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A random walk down Bitcoin Street

Jul 1, 2017

As an homage to Burton G. Malkiel’s “A Random Walk Down Wall Street,” I’d like to explore the price movements of bitcoin and examine the prospect of technical analysis and predicting trends.

Have you ever looked at a price chart for stocks, or bitcoin, or whatever, and felt that you could tell the future? Humans are fantastic at recognizing patterns, and this innate ability often opens us up to something psychologists call “conditioning.” The classic example of this behavior is Pavlov’s Dogs: Ivan Pavlov conducted an experiment, where he rang a bell every time he fed his dogs. Eventually, simply hearing the bell was enough to cause the dogs’ mouths to water in anticipation, even if there was no food in front of them.

We humans are subject to conditioning throughout our lives. A police car nearby causes you to drive more cautiously, the smell of coffee makes us more alert, and a single notification sound is enough to gnaw at you until you can finally look at your phone. But sometimes we form connections that don’t actually exist. For example, how often have you heard someone say they know a surefire cure for hiccups? Their belief most likely stems from the first time they tried that particular remedy and their hiccups happened to go away. It was most likely a coincidence, but they believed the remedy did the trick, and every time they used that remedy their hiccups did go away. But of course hiccups stopping at some point is perfectly natural, no matter what you try, and there is still no good scientific data on what causes hiccups to start or stop.

Conditioning can also be unlearned through a process known as “extinction.” When Pavlov stopped bringing food after ringing the bell, his dogs eventually stopped reacting to it. But some connections are very difficult to undo, which brings us to the main topic of this post: finding patterns in price charts that aren’t really there.

Take a look at the following three charts. They have no titles nor scales, and show only the relative price movement through time. See if you can pick out any patterns that you could have traded on.

Chart 1

Chart 2

Chart 3

You would probably say Chart 1 shows an overall bull trend, Chart 2 has a bear trend, and Chart 3 is volatile. These charts do look just like price charts for the above trends, but the reality is that all three charts were generated using the same algorithm: Every day for 10,000 days, the asset moves a random amount between -1 and 1. What you are looking at is essentially 10,000 coin tosses.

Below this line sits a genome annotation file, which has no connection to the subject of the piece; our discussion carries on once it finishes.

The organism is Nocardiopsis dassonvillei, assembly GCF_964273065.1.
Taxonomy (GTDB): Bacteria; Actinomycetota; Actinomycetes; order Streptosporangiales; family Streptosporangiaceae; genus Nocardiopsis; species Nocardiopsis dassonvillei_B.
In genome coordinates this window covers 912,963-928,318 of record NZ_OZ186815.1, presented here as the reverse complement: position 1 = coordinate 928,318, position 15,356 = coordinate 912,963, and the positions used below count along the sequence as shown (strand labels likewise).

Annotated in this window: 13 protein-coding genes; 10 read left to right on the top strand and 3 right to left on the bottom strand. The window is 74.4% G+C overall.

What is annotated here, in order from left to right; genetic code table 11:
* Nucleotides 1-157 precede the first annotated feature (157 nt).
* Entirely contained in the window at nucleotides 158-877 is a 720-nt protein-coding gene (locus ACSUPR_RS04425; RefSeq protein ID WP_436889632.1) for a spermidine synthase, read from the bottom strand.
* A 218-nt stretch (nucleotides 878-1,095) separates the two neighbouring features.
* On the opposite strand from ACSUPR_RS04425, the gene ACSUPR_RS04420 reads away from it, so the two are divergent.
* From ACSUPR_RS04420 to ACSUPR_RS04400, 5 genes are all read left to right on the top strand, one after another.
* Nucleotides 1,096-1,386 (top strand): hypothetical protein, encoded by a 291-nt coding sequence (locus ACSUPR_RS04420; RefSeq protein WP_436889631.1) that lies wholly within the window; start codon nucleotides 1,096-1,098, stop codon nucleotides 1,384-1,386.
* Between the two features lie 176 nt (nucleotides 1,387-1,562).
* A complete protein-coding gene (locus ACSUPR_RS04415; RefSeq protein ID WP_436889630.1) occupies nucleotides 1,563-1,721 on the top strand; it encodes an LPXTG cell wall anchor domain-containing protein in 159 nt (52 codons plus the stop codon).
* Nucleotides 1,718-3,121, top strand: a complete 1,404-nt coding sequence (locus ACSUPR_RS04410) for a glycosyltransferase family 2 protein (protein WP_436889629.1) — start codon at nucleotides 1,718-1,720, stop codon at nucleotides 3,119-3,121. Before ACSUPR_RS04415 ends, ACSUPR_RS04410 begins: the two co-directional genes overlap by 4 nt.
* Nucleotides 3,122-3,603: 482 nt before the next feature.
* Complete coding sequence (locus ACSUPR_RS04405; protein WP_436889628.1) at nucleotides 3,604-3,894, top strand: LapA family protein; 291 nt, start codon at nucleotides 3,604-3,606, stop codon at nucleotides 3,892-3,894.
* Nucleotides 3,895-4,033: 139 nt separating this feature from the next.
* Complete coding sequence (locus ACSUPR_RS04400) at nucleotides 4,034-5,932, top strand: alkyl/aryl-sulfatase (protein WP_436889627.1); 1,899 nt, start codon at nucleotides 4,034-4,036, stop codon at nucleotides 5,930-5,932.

And yet, even knowing the data is random, we can’t help but connect the dots and find patterns and trends amongst the noise. Does the stock market react to news and events? Yes. Does bitcoin? Yes. Is it easy to discern between a "genuine" price movement and a random one? Nope.

The "coin flips" in bitcoin are individual people, trading on their knowledge, hopes, and fears. Even though any particular trade is non-random, when you aggregate the behavior of all players in the market you end up with a high degree of unpredictability.

This means more often than not, the question “Why did bitcoin just go up 5%?” can be answered with a simple and definitive “No reason, because it’s random!” Sometimes a true trend can emerge, typically on longer time frames such as months or years, but in the short term, most trends are actually quite random in their causes.

Randomness may make us a little uncomfortable, since it’s so unpredictable. But the good news is that forecasting bitcoin prices is just as impossible for you as it is for somebody else. It’s also a warning for people who intend to day trade crypto-assets, because technical analysis—the half-art, half-science of spotting trends and patterns in prices—is going to be wrong about 50% of the time. The best traders out there, and they do exist, might be able to establish an edge of 5%, meaning that they are right 55% of the time and wrong 45% of the time. Almost half of their trades lose money!

But good traders think in terms of probability. Being right 55% of the time, over time, can result in great profits given an established trading strategy and proper risk mitigation. Good traders are similar to casinos, patiently relying on probability and letting the wins and losses average out in their favor.

So let this be a warning to anybody who thinks that technical analysis is an easy or guaranteed way to make money. In reality, most traders fail because of basic psychology: an inability to ignore connections that don’t exist, and the emotional rollercoaster that results in excessive risk taking. Never invest more than you can afford to lose, and do your homework when investing in bitcoin!

In parting, here’s a chart of bitcoin’s price over the last 2 years. See any patterns?

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